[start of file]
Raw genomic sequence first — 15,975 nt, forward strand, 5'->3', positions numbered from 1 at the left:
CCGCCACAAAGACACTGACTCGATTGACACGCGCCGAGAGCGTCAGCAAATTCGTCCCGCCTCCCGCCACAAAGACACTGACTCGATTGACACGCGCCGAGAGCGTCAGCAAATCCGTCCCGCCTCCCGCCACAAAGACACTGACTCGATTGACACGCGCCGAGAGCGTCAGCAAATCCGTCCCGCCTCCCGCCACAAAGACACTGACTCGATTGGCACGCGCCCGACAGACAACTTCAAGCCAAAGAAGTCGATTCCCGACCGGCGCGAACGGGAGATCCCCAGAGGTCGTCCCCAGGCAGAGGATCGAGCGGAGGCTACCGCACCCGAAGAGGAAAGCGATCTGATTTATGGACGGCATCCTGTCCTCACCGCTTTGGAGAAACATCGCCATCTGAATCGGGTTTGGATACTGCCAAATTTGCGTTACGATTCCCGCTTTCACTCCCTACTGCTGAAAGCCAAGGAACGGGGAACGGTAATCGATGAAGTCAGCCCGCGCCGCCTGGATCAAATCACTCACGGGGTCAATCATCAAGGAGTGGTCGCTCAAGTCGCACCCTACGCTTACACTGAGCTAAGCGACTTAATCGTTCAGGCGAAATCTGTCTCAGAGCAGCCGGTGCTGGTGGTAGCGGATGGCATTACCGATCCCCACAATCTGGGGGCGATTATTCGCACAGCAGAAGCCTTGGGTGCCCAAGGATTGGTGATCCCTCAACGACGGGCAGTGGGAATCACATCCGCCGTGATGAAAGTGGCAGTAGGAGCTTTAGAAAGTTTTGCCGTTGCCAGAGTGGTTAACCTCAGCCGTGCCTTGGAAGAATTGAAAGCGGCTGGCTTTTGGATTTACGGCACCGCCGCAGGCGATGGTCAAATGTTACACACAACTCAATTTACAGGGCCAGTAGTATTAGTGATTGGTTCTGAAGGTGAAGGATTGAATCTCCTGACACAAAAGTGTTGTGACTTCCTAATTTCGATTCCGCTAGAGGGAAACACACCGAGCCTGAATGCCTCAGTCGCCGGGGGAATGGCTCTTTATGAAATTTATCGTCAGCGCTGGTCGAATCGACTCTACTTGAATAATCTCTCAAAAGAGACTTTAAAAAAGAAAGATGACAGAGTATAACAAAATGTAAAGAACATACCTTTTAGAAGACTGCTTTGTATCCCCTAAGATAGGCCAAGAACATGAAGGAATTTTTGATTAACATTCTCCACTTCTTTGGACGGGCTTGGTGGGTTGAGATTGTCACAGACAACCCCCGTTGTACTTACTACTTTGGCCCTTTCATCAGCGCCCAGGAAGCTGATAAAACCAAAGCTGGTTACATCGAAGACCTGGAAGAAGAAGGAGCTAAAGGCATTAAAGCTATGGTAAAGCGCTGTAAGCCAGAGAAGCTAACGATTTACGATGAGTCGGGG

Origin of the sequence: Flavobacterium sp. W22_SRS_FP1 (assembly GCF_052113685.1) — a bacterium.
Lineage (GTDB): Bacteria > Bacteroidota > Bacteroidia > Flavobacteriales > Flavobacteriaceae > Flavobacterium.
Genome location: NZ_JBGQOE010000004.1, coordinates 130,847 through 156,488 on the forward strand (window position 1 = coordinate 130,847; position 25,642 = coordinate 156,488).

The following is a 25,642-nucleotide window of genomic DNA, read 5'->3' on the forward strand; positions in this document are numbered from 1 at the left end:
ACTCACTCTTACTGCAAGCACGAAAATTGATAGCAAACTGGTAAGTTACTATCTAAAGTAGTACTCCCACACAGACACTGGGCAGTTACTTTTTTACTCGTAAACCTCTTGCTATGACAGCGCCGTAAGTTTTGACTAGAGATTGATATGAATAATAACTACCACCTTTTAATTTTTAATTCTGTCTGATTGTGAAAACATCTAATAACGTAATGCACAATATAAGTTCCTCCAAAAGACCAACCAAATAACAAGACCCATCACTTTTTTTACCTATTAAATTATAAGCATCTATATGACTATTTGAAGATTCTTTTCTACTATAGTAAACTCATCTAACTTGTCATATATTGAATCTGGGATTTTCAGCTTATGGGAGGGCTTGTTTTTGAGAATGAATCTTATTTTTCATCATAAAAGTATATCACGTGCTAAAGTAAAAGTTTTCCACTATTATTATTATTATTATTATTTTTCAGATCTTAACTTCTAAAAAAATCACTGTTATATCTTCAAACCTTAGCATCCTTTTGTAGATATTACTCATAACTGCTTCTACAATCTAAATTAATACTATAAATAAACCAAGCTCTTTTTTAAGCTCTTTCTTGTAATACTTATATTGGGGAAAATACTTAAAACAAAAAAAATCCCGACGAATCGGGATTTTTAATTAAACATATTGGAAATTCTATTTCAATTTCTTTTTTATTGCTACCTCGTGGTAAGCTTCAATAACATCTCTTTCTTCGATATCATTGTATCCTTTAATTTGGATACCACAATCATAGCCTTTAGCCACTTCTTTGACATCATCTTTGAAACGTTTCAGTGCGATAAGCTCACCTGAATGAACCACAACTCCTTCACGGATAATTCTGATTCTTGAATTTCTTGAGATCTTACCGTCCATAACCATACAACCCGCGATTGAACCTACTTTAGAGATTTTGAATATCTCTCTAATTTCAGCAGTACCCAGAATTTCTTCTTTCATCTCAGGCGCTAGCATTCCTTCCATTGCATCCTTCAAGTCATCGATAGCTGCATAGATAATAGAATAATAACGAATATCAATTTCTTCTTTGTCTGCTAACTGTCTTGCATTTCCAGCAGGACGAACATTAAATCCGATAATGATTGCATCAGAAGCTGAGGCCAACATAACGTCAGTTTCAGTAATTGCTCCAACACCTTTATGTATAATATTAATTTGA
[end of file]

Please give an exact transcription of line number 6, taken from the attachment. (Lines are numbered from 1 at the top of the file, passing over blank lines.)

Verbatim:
The following is a 25,642-nucleotide window of genomic DNA, read 5'->3' on the forward strand; positions in this document are numbered from 1 at the left end: